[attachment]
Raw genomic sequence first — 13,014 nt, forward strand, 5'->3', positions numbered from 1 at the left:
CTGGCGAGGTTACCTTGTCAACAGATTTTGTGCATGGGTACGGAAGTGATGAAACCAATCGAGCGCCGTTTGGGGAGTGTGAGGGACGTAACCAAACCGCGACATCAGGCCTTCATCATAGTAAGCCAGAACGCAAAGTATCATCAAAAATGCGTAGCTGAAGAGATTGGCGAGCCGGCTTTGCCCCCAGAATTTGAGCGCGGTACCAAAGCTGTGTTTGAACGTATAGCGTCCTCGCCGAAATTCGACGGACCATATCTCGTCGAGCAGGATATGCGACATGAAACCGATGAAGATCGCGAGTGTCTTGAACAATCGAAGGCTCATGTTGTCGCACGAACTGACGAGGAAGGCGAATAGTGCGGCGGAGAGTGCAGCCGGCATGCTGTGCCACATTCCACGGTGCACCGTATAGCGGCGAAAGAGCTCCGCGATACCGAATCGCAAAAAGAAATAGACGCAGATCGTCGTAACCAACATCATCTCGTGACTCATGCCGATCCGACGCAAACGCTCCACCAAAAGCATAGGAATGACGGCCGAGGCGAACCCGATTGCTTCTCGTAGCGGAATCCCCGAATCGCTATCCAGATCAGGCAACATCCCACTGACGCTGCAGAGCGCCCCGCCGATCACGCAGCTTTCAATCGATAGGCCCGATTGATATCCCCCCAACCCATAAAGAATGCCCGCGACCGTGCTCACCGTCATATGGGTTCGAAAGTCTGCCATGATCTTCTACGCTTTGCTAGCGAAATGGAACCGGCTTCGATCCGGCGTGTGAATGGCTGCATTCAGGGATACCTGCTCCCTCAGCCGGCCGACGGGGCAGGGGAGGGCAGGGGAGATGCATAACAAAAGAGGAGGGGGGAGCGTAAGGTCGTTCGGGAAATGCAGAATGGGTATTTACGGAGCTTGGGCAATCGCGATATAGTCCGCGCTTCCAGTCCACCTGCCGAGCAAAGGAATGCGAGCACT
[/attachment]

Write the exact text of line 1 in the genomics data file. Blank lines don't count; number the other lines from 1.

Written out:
Raw genomic sequence first — 13,014 nt, forward strand, 5'->3', positions numbered from 1 at the left: